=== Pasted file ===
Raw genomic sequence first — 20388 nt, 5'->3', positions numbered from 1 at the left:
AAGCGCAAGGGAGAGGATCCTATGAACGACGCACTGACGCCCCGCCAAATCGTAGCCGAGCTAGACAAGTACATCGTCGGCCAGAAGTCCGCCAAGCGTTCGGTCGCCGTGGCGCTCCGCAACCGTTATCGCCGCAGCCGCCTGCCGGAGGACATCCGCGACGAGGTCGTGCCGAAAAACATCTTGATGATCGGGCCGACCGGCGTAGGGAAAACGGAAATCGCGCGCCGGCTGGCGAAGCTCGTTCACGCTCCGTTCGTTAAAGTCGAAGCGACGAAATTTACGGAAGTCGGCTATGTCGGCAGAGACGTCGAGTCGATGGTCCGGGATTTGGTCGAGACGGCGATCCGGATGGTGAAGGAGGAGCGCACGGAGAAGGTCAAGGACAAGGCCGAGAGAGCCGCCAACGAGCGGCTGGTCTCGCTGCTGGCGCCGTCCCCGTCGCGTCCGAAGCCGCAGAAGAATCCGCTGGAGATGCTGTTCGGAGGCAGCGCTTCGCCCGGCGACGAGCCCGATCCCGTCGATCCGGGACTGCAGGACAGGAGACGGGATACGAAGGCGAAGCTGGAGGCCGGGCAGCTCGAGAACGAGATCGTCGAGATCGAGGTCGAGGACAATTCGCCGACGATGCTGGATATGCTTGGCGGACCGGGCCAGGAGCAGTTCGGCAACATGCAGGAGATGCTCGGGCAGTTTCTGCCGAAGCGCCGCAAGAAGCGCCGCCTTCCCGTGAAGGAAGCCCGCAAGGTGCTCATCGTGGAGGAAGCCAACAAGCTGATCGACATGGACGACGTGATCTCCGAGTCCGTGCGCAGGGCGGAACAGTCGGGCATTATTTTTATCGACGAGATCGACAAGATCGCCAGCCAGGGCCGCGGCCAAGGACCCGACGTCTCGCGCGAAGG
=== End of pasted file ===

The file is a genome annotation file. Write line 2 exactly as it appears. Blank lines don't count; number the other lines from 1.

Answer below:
AAGCGCAAGGGAGAGGATCCTATGAACGACGCACTGACGCCCCGCCAAATCGTAGCCGAGCTAGACAAGTACATCGTCGGCCAGAAGTCCGCCAAGCGTTCGGTCGCCGTGGCGCTCCGCAACCGTTATCGCCGCAGCCGCCTGCCGGAGGACATCCGCGACGAGGTCGTGCCGAAAAACATCTTGATGATCGGGCCGACCGGCGTAGGGAAAACGGAAATCGCGCGCCGGCTGGCGAAGCTCGTTCACGCTCCGTTCGTTAAAGTCGAAGCGACGAAATTTACGGAAGTCGGCTATGTCGGCAGAGACGTCGAGTCGATGGTCCGGGATTTGGTCGAGACGGCGATCCGGATGGTGAAGGAGGAGCGCACGGAGAAGGTCAAGGACAAGGCCGAGAGAGCCGCCAACGAGCGGCTGGTCTCGCTGCTGGCGCCGTCCCCGTCGCGTCCGAAGCCGCAGAAGAATCCGCTGGAGATGCTGTTCGGAGGCAGCGCTTCGCCCGGCGACGAGCCCGATCCCGTCGATCCGGGACTGCAGGACAGGAGACGGGATACGAAGGCGAAGCTGGAGGCCGGGCAGCTCGAGAACGAGATCGTCGAGATCGAGGTCGAGGACAATTCGCCGACGATGCTGGATATGCTTGGCGGACCGGGCCAGGAGCAGTTCGGCAACATGCAGGAGATGCTCGGGCAGTTTCTGCCGAAGCGCCGCAAGAAGCGCCGCCTTCCCGTGAAGGAAGCCCGCAAGGTGCTCATCGTGGAGGAAGCCAACAAGCTGATCGACATGGACGACGTGATCTCCGAGTCCGTGCGCAGGGCGGAACAGTCGGGCATTATTTTTATCGACGAGATCGACAAGATCGCCAGCCAGGGCCGCGGCCAAGGACCCGACGTCTCGCGCGAAGG